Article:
Turnout in the February 5 caucuses is anyone's guess, and as such, pollsters have wisely stayed away. We have logged only two polls in the six caucus states fielded since December. One of these was the Minnesota Public Radio News/Humphrey Institute poll (pdf) that explicitly warned it was "not a prediction of Tuesday night's precinct caucuses" because "the interviews did not identify likely caucus participants." The second, a Mason-Dixon survey in Colorado, is now nearly two weeks old and gave no indication what percentage of Colorado adults were deemed "likely caucus goers."
2) National polls may be misleading. Given the proportional allotment of delegates across such a large number of states, the national polls may provide a reasonable assessment of where the race stands. While we have a lot of very recent national polling data showing Barack Obama gaining, we have to remember that the February 5 states may look different than those not holding contests tomorrow.
So far, I have seen only two national surveys attempt to break out results for the February 5 states, and those show contradictory results.
The report released yesterday by the Pew Research Center allows a comparison across their last three surveys of Democrats in the February 5 states to those who will vote in later primaries. In the December and January surveys, Pew showed no significant difference between these two categories of states. Now, however, Obama does slightly (though not quite significantly) better in the February 5 states. Looking at it another way, virtually all of recent Obama's gains on the Pew survey have come from the February 5 states.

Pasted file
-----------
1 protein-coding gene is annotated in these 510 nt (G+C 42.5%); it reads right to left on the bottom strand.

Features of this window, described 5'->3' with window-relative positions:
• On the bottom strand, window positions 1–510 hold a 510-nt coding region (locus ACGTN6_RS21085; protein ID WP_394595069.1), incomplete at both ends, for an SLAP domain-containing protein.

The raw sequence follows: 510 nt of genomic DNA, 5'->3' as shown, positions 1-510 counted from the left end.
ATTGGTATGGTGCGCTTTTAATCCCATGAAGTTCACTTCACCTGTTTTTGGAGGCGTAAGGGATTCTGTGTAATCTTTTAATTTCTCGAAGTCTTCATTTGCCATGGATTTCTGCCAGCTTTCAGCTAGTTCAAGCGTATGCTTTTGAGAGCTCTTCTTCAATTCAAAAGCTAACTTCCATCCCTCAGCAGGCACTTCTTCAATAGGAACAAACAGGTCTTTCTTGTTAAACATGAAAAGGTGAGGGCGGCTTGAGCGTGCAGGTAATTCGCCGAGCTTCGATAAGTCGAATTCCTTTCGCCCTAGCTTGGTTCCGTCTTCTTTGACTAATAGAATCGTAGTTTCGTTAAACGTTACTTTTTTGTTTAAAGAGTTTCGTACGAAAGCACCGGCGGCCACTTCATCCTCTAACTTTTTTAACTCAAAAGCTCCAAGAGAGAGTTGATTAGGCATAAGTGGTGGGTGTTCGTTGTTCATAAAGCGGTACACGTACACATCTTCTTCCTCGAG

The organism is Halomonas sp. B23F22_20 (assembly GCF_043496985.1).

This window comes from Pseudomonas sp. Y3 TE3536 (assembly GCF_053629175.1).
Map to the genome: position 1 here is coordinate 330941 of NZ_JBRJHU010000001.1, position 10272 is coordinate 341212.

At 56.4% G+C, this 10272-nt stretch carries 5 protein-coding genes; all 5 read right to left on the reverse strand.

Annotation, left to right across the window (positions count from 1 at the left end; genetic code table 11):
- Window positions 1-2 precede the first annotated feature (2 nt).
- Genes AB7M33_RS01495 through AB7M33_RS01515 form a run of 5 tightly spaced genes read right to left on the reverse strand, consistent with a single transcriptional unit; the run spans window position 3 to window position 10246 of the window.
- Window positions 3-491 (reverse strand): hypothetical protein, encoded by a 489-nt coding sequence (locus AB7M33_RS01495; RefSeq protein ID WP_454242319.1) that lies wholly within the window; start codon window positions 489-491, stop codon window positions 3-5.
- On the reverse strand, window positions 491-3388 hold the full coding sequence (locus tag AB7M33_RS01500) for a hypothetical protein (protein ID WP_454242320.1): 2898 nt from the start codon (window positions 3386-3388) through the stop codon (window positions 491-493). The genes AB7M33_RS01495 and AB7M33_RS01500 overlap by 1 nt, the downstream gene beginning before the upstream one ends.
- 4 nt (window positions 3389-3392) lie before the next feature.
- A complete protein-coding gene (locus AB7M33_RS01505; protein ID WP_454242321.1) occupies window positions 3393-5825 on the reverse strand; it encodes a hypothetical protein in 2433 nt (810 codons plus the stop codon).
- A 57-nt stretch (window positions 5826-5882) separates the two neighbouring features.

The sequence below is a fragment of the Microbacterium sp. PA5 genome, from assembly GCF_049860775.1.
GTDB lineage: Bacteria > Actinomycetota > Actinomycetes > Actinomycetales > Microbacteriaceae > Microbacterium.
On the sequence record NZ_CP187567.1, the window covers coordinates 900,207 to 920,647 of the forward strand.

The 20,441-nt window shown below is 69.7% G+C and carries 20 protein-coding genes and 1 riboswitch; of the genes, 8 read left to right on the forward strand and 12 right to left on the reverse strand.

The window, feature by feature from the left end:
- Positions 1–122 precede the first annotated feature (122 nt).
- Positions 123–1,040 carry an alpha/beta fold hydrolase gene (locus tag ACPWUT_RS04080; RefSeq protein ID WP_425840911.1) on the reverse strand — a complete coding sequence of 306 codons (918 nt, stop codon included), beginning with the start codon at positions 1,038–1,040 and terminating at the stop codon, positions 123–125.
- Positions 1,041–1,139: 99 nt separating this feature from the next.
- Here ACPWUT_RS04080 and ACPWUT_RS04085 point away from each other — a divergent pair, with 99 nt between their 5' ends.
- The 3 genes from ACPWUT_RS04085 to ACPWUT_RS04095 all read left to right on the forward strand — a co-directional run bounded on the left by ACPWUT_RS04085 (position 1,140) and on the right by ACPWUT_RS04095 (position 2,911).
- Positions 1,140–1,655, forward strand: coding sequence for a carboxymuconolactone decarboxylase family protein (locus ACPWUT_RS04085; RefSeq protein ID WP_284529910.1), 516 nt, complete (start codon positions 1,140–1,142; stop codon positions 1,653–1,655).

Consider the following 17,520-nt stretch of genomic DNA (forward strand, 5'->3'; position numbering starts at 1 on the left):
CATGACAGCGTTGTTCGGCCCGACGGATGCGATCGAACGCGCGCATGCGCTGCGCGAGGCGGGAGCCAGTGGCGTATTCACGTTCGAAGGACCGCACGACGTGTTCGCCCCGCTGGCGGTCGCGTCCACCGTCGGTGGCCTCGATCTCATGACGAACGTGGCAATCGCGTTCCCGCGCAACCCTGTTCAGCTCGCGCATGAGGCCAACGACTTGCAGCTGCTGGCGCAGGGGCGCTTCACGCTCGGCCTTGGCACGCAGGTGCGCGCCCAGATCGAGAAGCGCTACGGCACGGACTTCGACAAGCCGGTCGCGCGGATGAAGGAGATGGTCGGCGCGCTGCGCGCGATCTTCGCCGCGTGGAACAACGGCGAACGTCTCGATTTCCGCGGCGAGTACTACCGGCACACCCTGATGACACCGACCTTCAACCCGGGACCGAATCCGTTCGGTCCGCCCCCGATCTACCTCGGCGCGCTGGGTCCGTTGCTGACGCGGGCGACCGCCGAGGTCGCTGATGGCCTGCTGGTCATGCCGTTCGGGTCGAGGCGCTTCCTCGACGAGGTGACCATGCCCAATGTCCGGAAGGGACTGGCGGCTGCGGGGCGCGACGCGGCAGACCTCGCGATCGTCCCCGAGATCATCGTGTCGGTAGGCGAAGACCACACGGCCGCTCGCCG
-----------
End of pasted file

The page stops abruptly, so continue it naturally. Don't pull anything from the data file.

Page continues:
On the other hand, the new CBS News survey, which shows the national Clinton-Obama contest deadlocked at 41% each for Clinton and Obama, yields the opposite result. The CBS summary reports the following about a similarly small sample of Democratic primary voters:
The picture in the states voting on Super Tuesday is not nearly as close as the overall picture and offers some good news for Clinton. Among voters in those states, she leads Obama, 49 percent to 31 percent, with 16 percent still undecided.
As Josh Marshall points out, the entire CBS survey was based on 491 Democratic primary voters, so the subgroup of February 5 state voters may have been as small as 200 interviews.
Perhaps our friends at Gallup, who have interviewed nearly 2,200 Democrats over the last five days, can run a tabulation that helps clarify how the February 5 states compare to the rest of the nation. [Update: They did just that -- details here].
3) Are they sampling truly "likely voters?" Some national surveys, such as ABC/Washington Post and CBS, have reported the results of respondents who describe themselves as likely primary voters. Others, however, have reported on the views of registered voters or adults that identify as Democrats. While turnout is likely to be higher tomorrow than in 2004, the percentage of adults that vote in the Democratic primaries is still likely to be smaller than the percentage represented by most of these national surveys.